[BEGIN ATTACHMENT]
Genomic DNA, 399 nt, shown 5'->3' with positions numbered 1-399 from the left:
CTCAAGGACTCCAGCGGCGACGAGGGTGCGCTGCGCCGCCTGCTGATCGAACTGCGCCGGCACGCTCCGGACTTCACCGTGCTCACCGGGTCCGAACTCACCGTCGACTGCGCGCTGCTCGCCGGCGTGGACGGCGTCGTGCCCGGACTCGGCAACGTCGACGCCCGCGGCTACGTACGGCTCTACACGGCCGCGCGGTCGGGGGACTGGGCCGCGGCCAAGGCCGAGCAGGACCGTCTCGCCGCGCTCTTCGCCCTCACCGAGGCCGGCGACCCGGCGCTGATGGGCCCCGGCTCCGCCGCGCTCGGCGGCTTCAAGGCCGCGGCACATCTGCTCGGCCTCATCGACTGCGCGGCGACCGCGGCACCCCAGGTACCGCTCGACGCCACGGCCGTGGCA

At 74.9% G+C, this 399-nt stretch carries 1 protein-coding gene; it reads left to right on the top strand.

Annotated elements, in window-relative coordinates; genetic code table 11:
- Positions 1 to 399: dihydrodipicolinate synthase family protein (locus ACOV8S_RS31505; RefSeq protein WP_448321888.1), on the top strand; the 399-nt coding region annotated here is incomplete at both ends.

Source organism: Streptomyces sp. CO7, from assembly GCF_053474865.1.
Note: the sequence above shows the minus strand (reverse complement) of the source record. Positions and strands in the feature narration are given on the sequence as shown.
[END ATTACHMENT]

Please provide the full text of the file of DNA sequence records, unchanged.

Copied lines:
Genomic DNA, 399 nt, shown 5'->3' with positions numbered 1-399 from the left:
CTCAAGGACTCCAGCGGCGACGAGGGTGCGCTGCGCCGCCTGCTGATCGAACTGCGCCGGCACGCTCCGGACTTCACCGTGCTCACCGGGTCCGAACTCACCGTCGACTGCGCGCTGCTCGCCGGCGTGGACGGCGTCGTGCCCGGACTCGGCAACGTCGACGCCCGCGGCTACGTACGGCTCTACACGGCCGCGCGGTCGGGGGACTGGGCCGCGGCCAAGGCCGAGCAGGACCGTCTCGCCGCGCTCTTCGCCCTCACCGAGGCCGGCGACCCGGCGCTGATGGGCCCCGGCTCCGCCGCGCTCGGCGGCTTCAAGGCCGCGGCACATCTGCTCGGCCTCATCGACTGCGCGGCGACCGCGGCACCCCAGGTACCGCTCGACGCCACGGCCGTGGCA

At 74.9% G+C, this 399-nt stretch carries 1 protein-coding gene; it reads left to right on the top strand.

Annotated elements, in window-relative coordinates; genetic code table 11:
- Positions 1 to 399: dihydrodipicolinate synthase family protein (locus ACOV8S_RS31505; RefSeq protein WP_448321888.1), on the top strand; the 399-nt coding region annotated here is incomplete at both ends.

Source organism: Streptomyces sp. CO7, from assembly GCF_053474865.1.
Note: the sequence above shows the minus strand (reverse complement) of the source record. Positions and strands in the feature narration are given on the sequence as shown.